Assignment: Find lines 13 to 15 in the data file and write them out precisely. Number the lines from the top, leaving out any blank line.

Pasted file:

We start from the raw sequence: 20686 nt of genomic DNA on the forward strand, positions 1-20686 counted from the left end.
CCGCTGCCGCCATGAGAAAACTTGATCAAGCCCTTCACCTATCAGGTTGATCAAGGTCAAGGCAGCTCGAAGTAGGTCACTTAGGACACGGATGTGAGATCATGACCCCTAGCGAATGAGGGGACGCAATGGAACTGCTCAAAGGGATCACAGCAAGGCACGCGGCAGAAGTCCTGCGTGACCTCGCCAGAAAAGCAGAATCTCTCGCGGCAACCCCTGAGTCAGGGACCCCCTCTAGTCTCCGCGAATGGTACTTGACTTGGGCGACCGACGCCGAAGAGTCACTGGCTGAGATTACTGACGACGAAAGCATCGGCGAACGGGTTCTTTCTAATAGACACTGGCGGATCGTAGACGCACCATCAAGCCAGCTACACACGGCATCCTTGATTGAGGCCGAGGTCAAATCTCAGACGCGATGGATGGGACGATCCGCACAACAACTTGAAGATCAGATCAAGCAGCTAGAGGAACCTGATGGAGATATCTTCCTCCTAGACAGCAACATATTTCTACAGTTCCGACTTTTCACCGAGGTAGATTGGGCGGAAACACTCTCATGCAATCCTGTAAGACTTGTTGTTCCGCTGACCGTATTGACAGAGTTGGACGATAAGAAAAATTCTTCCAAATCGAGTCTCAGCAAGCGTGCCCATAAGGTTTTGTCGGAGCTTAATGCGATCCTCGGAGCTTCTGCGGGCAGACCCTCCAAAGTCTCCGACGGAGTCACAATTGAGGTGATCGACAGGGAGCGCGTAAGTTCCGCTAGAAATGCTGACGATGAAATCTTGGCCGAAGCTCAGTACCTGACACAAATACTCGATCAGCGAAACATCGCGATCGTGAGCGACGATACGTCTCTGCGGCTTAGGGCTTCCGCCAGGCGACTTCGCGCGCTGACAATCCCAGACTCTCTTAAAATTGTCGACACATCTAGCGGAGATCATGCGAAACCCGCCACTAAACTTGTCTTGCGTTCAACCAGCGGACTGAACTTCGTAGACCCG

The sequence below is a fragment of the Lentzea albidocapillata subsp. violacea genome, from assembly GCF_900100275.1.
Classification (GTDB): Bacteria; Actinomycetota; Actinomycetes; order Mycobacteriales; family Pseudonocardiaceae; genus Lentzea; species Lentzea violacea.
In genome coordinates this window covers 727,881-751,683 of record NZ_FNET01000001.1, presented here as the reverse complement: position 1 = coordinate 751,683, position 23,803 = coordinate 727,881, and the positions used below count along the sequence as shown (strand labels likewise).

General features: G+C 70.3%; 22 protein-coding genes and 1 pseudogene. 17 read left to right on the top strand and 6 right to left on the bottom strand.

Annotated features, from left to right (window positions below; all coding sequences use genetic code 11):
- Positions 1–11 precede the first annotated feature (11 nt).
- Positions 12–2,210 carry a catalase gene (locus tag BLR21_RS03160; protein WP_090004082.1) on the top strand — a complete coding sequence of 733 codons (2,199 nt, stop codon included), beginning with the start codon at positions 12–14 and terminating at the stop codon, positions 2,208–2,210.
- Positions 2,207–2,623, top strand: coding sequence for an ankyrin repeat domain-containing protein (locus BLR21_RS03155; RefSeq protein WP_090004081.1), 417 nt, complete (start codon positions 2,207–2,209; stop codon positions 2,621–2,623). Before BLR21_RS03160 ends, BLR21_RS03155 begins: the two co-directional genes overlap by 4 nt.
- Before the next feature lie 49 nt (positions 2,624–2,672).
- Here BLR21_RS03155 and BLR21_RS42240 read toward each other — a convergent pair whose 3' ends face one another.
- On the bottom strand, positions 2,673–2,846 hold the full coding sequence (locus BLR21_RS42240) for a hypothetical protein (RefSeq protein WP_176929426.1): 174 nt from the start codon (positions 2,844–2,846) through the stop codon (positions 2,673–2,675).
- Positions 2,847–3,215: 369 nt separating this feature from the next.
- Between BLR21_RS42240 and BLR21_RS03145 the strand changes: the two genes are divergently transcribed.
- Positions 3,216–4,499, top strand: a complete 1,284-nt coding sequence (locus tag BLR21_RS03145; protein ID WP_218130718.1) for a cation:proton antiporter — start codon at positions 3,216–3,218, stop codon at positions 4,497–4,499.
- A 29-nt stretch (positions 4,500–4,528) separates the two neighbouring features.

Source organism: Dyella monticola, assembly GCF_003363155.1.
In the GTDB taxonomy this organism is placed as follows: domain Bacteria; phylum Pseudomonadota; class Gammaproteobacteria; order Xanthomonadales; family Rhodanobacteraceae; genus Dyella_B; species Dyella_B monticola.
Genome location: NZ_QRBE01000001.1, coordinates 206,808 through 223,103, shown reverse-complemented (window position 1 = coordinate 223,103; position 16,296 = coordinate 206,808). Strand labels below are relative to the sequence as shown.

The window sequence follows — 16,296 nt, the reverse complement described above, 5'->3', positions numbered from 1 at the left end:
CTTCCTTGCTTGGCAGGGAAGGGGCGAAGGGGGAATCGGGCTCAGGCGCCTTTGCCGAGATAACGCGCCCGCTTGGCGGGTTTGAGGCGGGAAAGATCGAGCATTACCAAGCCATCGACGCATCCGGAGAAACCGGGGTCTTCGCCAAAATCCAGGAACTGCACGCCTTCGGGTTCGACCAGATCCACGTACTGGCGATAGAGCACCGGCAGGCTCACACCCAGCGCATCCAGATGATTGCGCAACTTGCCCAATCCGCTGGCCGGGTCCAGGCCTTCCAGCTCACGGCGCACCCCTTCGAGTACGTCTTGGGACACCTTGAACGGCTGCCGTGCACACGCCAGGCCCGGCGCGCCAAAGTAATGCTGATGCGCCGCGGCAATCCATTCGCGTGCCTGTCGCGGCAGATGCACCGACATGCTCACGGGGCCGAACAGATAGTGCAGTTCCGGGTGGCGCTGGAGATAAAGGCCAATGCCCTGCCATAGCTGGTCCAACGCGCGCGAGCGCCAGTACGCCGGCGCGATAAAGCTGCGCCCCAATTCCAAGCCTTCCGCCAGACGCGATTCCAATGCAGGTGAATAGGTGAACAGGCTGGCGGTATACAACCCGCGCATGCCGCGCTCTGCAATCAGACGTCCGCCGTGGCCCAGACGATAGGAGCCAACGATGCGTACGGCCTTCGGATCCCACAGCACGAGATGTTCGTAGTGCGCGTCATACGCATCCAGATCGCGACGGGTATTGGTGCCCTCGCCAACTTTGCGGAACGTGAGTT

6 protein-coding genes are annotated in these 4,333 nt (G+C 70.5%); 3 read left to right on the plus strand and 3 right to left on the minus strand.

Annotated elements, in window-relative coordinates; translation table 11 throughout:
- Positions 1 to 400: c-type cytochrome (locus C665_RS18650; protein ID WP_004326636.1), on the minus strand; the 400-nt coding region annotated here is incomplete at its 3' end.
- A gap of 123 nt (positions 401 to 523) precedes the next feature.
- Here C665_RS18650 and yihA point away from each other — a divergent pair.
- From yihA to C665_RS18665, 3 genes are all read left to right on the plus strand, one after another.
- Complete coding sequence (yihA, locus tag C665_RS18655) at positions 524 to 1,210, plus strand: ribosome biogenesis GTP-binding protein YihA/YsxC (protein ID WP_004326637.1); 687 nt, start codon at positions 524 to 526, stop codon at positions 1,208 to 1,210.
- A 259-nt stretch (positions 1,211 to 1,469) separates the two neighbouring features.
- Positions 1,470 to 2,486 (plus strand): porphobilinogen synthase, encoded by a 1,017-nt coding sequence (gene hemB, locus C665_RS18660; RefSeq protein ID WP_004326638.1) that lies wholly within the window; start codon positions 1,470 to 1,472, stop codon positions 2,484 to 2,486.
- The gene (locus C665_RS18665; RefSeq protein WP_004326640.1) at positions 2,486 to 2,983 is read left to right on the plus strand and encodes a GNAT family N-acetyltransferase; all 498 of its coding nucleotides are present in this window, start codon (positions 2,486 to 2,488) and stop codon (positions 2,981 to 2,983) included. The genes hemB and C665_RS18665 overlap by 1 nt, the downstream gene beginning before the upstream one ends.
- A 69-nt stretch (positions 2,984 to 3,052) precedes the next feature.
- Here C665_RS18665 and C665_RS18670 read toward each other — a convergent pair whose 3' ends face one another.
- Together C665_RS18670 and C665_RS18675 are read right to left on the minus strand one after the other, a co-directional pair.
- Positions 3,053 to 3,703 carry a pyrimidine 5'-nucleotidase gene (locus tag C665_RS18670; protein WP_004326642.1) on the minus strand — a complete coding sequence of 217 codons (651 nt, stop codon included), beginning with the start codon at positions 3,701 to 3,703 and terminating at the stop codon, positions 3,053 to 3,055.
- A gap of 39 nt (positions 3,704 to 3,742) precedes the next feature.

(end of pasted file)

- On the bottom strand, positions 2,673–2,846 hold the full coding sequence (locus BLR21_RS42240) for a hypothetical protein (RefSeq protein WP_176929426.1): 174 nt from the start codon (positions 2,844–2,846) through the stop codon (positions 2,673–2,675).
- Positions 2,847–3,215: 369 nt separating this feature from the next.
- Between BLR21_RS42240 and BLR21_RS03145 the strand changes: the two genes are divergently transcribed.